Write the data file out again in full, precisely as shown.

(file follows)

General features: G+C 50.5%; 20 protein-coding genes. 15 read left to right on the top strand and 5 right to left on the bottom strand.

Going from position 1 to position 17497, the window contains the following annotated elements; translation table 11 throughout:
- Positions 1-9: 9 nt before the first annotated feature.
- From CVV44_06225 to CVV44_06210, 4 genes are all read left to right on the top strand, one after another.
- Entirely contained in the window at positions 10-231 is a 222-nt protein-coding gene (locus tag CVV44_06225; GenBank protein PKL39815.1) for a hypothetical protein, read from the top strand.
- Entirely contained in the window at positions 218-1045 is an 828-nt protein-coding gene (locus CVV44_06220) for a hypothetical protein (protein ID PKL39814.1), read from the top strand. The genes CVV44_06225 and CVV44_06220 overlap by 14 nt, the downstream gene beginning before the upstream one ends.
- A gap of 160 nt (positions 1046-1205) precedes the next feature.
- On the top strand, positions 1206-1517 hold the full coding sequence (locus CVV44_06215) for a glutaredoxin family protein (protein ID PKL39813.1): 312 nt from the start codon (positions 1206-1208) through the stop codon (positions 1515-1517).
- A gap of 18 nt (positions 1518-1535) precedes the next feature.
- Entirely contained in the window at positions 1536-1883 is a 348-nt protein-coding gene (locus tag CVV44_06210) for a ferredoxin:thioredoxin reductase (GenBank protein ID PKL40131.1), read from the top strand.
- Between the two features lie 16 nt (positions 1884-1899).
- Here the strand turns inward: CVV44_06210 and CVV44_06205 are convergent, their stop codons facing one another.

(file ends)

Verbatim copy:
General features: G+C 50.5%; 20 protein-coding genes. 15 read left to right on the top strand and 5 right to left on the bottom strand.

Going from position 1 to position 17497, the window contains the following annotated elements; translation table 11 throughout:
- Positions 1-9: 9 nt before the first annotated feature.
- From CVV44_06225 to CVV44_06210, 4 genes are all read left to right on the top strand, one after another.
- Entirely contained in the window at positions 10-231 is a 222-nt protein-coding gene (locus tag CVV44_06225; GenBank protein PKL39815.1) for a hypothetical protein, read from the top strand.
- Entirely contained in the window at positions 218-1045 is an 828-nt protein-coding gene (locus CVV44_06220) for a hypothetical protein (protein ID PKL39814.1), read from the top strand. The genes CVV44_06225 and CVV44_06220 overlap by 14 nt, the downstream gene beginning before the upstream one ends.
- A gap of 160 nt (positions 1046-1205) precedes the next feature.
- On the top strand, positions 1206-1517 hold the full coding sequence (locus CVV44_06215) for a glutaredoxin family protein (protein ID PKL39813.1): 312 nt from the start codon (positions 1206-1208) through the stop codon (positions 1515-1517).
- A gap of 18 nt (positions 1518-1535) precedes the next feature.
- Entirely contained in the window at positions 1536-1883 is a 348-nt protein-coding gene (locus tag CVV44_06210) for a ferredoxin:thioredoxin reductase (GenBank protein ID PKL40131.1), read from the top strand.
- Between the two features lie 16 nt (positions 1884-1899).
- Here the strand turns inward: CVV44_06210 and CVV44_06205 are convergent, their stop codons facing one another.